It’s time to rebuild Pasir Pinji market

Market-goers are hoping for a better shopping experience at the Pasir Pinji wet market in Ipoh. — Filepic

MANY things have changed during the course of the Covid-19 pandemic, including our way of life as people are forced to adapt to the new norm.

There is, however, one thing that remains unchanged — Pasir Pinji wet market traders’ refusal to have a new place.

This was even after a fire broke out due to a short circuit last month where 20 stalls selling meat and fish were damaged.

The 62-year-old market is dilapidated, dimly lit and has a leaky roof. Yet, the traders seem content with its current state.

And like many old wet markets in Ipoh, the premises is dirty and foul-smelling.

Many traders there feel that only minor renovations are needed, in spite of the market-goers’ wish to shop in more conducive surroundings.

There was talk of demolishing and rebuilding the market in 2019 but the plan seemed to have been shelved, possibly due to budget constraints.

Even then, the traders have stated that they do not need a new place.

Among the reasons for their lack of enthusiasm are worries that they may not get a location similar to their current stalls, thereby affecting business.

Another excuse is that a new market will inevitably become dirty sooner or later and thus, any plan to rebuild will be a waste of money.

At the moment, it really seems like nothing will convince them to agree to a new market.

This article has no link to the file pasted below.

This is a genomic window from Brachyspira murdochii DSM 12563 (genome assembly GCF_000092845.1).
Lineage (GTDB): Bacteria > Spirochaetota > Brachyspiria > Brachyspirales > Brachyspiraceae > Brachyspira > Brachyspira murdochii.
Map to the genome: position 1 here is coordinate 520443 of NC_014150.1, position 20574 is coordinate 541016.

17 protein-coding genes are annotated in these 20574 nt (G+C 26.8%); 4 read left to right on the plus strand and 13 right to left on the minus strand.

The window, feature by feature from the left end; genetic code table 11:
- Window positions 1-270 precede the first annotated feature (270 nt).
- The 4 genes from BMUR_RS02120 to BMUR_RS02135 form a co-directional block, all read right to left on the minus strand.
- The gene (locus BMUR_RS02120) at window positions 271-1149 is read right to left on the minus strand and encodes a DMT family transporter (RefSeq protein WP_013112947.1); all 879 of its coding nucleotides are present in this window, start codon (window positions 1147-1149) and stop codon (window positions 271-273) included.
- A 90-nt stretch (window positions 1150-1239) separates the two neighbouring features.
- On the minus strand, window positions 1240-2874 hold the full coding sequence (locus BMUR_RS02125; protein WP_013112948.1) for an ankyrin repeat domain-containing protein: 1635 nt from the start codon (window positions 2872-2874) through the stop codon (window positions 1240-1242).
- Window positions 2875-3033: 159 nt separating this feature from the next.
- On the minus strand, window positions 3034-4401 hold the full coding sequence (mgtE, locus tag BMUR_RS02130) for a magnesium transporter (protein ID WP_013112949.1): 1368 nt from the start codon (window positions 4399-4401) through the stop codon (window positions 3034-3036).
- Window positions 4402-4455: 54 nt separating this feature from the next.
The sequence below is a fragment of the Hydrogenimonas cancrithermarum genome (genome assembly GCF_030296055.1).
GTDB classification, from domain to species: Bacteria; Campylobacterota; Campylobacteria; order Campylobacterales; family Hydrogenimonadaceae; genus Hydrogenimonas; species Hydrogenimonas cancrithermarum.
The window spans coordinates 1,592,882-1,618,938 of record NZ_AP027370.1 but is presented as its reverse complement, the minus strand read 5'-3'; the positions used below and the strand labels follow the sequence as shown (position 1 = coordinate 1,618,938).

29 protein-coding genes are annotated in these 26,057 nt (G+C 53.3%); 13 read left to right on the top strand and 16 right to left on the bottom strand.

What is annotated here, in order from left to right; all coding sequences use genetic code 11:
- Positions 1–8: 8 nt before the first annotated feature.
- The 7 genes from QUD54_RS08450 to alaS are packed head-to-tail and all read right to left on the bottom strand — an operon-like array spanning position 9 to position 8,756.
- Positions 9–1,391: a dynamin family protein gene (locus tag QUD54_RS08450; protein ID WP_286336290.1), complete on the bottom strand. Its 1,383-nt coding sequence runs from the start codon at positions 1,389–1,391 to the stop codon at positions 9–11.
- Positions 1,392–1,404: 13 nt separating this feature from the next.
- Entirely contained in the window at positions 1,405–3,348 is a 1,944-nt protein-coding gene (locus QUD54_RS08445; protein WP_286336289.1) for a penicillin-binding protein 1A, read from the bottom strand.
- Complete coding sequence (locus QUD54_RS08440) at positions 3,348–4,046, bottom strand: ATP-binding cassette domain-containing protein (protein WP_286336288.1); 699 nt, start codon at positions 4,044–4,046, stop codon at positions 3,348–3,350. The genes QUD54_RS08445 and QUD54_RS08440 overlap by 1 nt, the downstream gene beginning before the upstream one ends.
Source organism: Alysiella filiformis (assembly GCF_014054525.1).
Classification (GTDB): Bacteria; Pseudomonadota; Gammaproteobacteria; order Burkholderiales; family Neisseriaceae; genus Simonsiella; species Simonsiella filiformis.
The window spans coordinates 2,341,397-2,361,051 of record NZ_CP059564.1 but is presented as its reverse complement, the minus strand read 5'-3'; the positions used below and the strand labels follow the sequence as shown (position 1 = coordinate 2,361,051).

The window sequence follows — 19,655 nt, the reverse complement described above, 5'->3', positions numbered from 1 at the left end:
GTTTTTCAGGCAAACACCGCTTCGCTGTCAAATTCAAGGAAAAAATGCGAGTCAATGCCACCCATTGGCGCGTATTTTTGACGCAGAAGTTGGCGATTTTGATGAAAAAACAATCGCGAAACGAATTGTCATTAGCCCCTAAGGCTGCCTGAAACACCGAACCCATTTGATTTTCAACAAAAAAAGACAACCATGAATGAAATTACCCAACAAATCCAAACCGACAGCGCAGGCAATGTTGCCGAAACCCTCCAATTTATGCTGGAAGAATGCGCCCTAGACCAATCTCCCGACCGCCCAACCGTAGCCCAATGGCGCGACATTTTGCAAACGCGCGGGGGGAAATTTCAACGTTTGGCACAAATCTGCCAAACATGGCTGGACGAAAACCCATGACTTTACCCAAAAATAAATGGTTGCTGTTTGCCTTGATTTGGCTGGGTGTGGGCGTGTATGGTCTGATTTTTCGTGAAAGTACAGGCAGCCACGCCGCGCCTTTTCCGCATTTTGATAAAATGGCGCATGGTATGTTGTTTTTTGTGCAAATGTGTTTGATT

On its part, the state government is wary of building new premises first with the hope that traders will move in later.

Ipoh city councillor Dr Richard Ng, who oversees the Pasir

Pinji zone, said wet market traders should change their mindset and not be sentimental about the current facility.

“I do understand their worries but it will be better for them and their customers in the long run.

“These traders need to be given assurances that their business will improve with modern facilities, ” he said.

“For me, Pasir Pinji New Village must take a step forward and become developed.

“The government should ensure that the design for a new market takes into consideration traders’ input, ” he added.

Ng said that to prevent dissatisfaction over the allocation of stalls and location, the government could give a black-and-white undertaking whereby existing traders would be given a right of first refusal.

“It won’t be easy but not impossible if the government is sincere in wanting to help the traders, ” he said.

A new market, complete with modern facilities and proper drainage, is a no-brainer and should really be considered by the traders in Pasir Pinji.

So far, only two markets in Bercham and Tanjung Rambutan had been rebuilt – in 2007 and 2013 respectively.

Though not entirely without problems, the premises there are clean and equipped with modern facilities.

Frankly, the Pasir Pinji market is not the only one that needs to be rebuilt, as the Menglembu and Gunung Rapat markets too are in bad shape.

Market traders should not be stuck in the past, but rather look forward to the future.

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